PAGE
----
After graduation he earned a master's from Columbia's journalism school, winning a Pulitzer traveling fellowship to Europe. (Travel and the outdoors were other passions. He was active in the Boy Scouts all his life, and his family once camped across the country and back. Chet also loved foreign travel; six years ago, at the age of ninety-three, he served as ar-chivist at the Petra, Jordan, dig by Professor of Archeology Martha Sharp Joukowsky '58.)

In 1926 Chet was hired by the Providence Journal, where over the next fourteen years he served as reporter, critic, city editor, and Sunday-magazine editor. Then, in 1931, he was offered the BAM editorship - at $50 an issue, or $500 a year. He had his doubts at first that the limited topic of Brown University and its alumni would hold his interest for long.

But his love for Brown deepened, and over time the Brown Alumni Monthlybecame the publication of record for the University, chronicling the administrations of four presidents, describing a campus as it coped with the Great Depression, World War II, and the Korean War. Chet's BAM kept its lens tightly focused on Brown and its alumni, but he brought to it a new wit and flair. Death, for example, had long been described in reverential tones in alumni magazines, but Chet's voice even took care of that: "The Aldrich brothers," he wrote in the October 1956 issue, "who had been so generous to Brown and for whom Aldrich Field is named, had once talked about their lifelong companionship. ÔWhen we go away, we like to go together,' they said. They went away together that year, dying in the same month."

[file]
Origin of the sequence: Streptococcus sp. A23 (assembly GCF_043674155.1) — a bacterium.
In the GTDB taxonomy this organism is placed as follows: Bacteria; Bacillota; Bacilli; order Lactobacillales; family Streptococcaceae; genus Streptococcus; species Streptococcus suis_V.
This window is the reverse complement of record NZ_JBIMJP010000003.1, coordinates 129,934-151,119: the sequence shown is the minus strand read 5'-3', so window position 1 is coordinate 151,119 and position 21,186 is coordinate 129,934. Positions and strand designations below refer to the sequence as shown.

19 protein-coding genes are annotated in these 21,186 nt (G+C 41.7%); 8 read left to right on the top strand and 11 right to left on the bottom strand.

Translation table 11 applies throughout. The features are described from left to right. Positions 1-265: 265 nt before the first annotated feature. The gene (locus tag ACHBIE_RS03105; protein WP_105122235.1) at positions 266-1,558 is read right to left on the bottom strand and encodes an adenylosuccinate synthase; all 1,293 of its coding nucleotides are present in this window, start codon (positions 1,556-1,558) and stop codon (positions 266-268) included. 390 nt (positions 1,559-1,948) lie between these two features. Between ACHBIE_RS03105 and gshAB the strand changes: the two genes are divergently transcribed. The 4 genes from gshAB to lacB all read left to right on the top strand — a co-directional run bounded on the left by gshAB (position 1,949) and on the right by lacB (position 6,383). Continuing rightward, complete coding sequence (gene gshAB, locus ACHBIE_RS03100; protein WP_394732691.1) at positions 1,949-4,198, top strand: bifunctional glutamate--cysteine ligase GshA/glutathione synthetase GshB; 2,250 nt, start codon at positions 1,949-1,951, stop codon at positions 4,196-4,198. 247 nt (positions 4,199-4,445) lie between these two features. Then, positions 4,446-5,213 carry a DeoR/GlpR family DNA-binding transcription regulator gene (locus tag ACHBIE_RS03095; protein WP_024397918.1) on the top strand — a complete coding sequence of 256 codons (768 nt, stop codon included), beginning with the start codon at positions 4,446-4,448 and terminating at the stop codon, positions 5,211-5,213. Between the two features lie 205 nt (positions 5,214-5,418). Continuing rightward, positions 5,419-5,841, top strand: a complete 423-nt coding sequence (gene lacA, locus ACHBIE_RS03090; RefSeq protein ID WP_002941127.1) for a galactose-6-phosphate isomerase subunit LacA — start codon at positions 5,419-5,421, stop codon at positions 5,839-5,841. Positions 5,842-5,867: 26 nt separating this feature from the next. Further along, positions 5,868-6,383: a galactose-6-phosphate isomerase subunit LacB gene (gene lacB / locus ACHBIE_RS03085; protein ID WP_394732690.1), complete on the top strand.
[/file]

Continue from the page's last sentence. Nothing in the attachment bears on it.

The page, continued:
Chet's BAM is full of stretches of well-crafted reporting punctuated by short bursts of wit. He relieved the monotony of class notes by peppering them with boxed items like this one, titled "Slumber for Sale," from the December 1939/January 1940 issue:

"Norman Dine '23 and his work on behalf of slumber are in the public prints again. The first man to make a living out of combatting insomnia, he runs a sleep shop of his own in the big New York store of Lewis & Conger, and most of the magazines have described his work. His newest wrinkle is an arrangement with a telegraph company so that sleepless Manhattanites can call and have a messenger boy deliver a sleep-inducing gadget from a central office." The item goes on to describe the gadget in a voice that's very funny yet is never disrespectful.